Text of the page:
Furious Improvisation: How the WPA and a Cast of Thousands Made High Art out of Desperate Times

Furious Improvisation: How the WPA and a Cast of Thousands Made High Art out of Desperate Times

by Susan Quinn

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A vivid portrait of the turbulent 1930s and the Roosevelt administration as seen through the WPA's Federal Theater Project.

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A vivid portrait of the turbulent 1930s and the Roosevelt administration as seen through the WPA's Federal Theater Project.

Editorial Reviews

Publishers Weekly

Quinn (Marie Curie) does a superb job of recounting the rise and fall of the Federal Theatre Project, a wing of FDR's WPA meant to employ playwrights and actors while providing diversion and inspiration for Depression-ravaged Americans. Quinn shows how, under the management of the irrepressible Hallie Flanagan, the left-leaning FTP facilitated such controversial masterpieces as Triple-A Plowed Under and The Cradle Will Rock while unintentionally setting the stage for the House Un-American Activities Committee and much of the red-baiting and blacklisting of the 1940s and '50s. The Daily Worker applauded FTP projects such as a dramatization of Sinclair Lewis's antifascist novel, It Can't Happen Here. Among the actors, directors and writers sponsored by the program were John Houseman, Orson Welles, Will Geer and Meyer Levin. Experimentation thrived: Welles oversaw an all-black production of a "voodoo" version of Macbeth that played Broadway and toured nationwide. All of this Quinn describes eloquently and artfully, summoning a not-so-distant time when a nation bled and great artists rushed as healers into the countryside. B&w photos. (July)

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Library Journal

When Hallie Flanagan became the director of the WPA's Federal Theatre Project (FTP), no one imagined that she would use a federal relief program to offer some of the most cutting-edge and inventive theater seen on the American stage. Quinn, author of two outstanding biographies (Marie Curie; A Mind of Her Own: The Life of Karen Horney), focuses on the Roosevelt administration and the Depression, spotlighting one of the most compelling periods of American theater. Orson Welles, John Houseman, Sinclair Lewis, and others brought to audiences such controversial productions as The Cradle Will Rock and an all-black production of Macbeth for the residents of Harlem. Quinn's well-written narrative is both fascinating and frightening as politics and idealism come to metaphorical blows with the rise of Martin Dies. Under his leadership, the House Un-American Activities Committee made the FTP the first victim of the Red Scare; in 1939, Congress and a reluctant President Roosevelt eliminated funding for the FTP and other WPA programs. Recommended for all large public libraries and all academic libraries. (Index not seen.)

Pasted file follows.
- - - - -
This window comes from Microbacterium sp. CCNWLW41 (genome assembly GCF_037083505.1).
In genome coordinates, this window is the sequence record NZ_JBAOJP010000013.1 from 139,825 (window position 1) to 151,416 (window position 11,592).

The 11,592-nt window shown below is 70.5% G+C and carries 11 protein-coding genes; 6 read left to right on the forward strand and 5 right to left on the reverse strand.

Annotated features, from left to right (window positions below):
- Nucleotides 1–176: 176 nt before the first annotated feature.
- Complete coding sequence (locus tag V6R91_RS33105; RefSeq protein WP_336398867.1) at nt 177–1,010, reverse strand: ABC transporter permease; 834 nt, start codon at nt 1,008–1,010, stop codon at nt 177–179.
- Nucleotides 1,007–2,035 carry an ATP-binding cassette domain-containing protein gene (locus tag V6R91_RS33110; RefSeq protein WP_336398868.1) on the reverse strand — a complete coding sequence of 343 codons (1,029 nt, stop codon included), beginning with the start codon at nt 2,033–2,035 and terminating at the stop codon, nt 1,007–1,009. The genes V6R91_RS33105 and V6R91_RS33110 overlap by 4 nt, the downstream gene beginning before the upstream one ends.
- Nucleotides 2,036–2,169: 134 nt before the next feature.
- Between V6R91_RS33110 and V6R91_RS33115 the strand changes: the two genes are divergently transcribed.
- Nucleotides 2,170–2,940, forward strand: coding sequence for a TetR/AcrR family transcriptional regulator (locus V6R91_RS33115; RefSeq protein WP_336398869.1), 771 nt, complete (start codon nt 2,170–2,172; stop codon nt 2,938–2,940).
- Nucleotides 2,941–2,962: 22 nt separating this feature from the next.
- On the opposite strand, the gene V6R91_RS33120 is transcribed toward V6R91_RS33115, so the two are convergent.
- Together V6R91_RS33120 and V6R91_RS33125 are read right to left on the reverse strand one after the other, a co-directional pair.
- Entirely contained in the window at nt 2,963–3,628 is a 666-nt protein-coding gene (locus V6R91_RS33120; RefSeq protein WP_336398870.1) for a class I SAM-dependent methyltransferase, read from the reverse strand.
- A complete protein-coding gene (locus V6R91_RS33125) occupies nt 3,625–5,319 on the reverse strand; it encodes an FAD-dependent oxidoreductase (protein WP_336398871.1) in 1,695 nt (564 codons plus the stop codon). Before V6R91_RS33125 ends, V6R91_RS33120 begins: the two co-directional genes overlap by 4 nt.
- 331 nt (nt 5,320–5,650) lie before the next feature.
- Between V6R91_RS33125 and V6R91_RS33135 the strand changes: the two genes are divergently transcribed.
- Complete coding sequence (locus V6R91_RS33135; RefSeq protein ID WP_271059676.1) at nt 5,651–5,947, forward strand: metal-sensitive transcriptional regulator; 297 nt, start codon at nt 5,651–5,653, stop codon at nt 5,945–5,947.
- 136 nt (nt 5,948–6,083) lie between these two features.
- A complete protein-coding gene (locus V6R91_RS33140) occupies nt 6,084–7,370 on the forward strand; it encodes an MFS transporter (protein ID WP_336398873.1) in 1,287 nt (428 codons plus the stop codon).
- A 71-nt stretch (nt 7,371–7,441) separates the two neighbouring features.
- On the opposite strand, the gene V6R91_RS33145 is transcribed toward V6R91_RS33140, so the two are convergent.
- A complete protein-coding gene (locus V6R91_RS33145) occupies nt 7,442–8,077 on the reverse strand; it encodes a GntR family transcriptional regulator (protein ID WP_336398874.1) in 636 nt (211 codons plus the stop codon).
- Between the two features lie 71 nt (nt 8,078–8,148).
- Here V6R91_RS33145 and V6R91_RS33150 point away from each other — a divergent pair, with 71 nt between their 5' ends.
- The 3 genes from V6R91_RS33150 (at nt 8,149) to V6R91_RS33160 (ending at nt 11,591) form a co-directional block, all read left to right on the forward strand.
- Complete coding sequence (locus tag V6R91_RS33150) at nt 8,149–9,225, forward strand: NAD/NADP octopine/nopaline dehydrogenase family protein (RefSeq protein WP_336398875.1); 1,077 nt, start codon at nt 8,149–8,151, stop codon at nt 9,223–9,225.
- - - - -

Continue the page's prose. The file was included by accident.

—Susan L. Peters

Kirkus Reviews
Insightful, judiciously selective history of the Federal Theatre Project (FTP), the most controversial branch of the New Deal's Works Progress Administration (WPA). There have been quite a few books about the FTP, most notably Arena (1940), the comprehensive first-person account by FTP head Hallie Flanagan. Nonfiction pro Quinn (Human Trials: Scientists, Investors, and Patients in the Quest for a Cure, 2001, etc.) sensibly opts to craft a focused narrative that takes a few representative productions from the FTP's sprawling repertoire to highlight the project's evolution and the difficulties that plagued it. In early 1936, Ethiopia initiated the Living Newspapers, which dealt with current events in a dramatic, experimental style, fulfilling Flanagan's vision of a truly democratic national theatre that would educate as well as entertain. The sensational "voodoo Macbeth" spotlighted the talents of the FTP's Negro unit and the genius of 20-year-old director Orson Welles. The FTP's enlightened racial policies, Quinn suggests, enraged conservative politicians even more than its alleged left-wing sympathies. It Can't Happen Here, which opened at 15 theatres on October 27, 1936, reiterated Flanagan's commitment to challenging political theatre. But by mid-1937, when the storm over Marc Blitzstein's labor opera The Cradle Will Rock led to Welles's departure from the FTP, Flanagan could no longer count on the unwavering backing of WPA head Harry Hopkins. The New Deal did not have the same overwhelming public support that had launched the WPA in 1935. Emboldened critics ignored the diverse array of popular theatre produced by the FTP across America-nicely sketched by Quinn in several chapters aboutFlanagan's cross-country travels-and painted the entire outfit as a hotbed of communists in the egregiously unfair hearings held by the House Committee Investigating Un-American Activities (which later became HUAC). On June 30, 1939, to save the rest of the WPA, President Roosevelt reluctantly signed a bill that eliminated the FTP. With careful attention to the underlying political and cultural issues, Quinn cogently retells this sad story of "a brief time in our history [when] Americans had a vibrant national theatre almost by accident."Agent: Jill Kneerim/Kneerim & Williams

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